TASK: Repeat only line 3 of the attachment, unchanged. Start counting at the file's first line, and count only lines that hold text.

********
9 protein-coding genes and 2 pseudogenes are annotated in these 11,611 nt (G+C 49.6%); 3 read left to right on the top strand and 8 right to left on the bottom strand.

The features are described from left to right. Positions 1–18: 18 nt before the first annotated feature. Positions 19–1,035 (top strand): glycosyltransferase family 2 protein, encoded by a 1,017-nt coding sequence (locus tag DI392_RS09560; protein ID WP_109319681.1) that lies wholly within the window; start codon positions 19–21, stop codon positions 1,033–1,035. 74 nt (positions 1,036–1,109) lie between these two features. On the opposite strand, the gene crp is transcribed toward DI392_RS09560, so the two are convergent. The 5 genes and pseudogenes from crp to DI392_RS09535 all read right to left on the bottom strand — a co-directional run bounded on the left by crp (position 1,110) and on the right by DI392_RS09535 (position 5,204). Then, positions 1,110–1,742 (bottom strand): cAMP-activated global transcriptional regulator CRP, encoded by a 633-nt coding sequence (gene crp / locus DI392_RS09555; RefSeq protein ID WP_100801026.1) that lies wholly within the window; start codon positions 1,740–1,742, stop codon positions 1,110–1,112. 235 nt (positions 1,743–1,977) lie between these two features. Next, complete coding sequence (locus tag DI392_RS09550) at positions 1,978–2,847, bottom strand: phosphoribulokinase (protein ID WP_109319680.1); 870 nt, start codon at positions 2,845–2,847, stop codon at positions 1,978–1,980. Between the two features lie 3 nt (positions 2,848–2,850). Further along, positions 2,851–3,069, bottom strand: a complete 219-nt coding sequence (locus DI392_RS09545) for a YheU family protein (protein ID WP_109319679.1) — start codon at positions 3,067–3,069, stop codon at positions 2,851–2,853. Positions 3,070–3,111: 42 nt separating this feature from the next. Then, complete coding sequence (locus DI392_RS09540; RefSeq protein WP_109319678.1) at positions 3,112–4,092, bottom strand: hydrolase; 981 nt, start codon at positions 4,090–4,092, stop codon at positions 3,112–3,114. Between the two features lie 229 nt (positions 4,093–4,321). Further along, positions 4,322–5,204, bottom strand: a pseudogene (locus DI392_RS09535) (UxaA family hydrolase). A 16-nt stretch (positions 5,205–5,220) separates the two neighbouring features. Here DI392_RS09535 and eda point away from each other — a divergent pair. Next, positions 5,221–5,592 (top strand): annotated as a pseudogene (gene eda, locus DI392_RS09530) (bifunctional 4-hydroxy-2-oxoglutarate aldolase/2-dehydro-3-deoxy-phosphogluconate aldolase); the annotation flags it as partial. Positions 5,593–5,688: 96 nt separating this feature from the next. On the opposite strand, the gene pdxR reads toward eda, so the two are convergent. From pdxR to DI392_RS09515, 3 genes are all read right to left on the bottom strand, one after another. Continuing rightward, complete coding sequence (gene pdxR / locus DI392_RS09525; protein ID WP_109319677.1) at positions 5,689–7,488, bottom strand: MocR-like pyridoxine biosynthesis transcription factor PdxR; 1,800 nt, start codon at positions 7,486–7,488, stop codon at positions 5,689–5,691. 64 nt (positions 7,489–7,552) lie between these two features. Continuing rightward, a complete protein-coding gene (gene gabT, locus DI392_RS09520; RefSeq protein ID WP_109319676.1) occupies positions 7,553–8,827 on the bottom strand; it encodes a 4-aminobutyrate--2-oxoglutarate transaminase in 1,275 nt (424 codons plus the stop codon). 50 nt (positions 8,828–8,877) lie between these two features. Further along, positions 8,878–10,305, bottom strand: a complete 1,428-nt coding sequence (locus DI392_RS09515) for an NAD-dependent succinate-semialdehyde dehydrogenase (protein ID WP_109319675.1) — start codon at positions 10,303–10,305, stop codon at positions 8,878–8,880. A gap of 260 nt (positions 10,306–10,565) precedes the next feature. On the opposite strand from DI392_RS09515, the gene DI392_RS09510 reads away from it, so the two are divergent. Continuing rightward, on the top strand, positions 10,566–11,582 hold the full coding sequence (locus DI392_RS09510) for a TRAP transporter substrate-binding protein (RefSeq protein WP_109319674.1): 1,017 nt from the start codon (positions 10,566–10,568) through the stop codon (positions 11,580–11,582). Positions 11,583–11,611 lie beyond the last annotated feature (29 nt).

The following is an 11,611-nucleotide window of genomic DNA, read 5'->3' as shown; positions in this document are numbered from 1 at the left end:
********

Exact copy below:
The following is an 11,611-nucleotide window of genomic DNA, read 5'->3' as shown; positions in this document are numbered from 1 at the left end: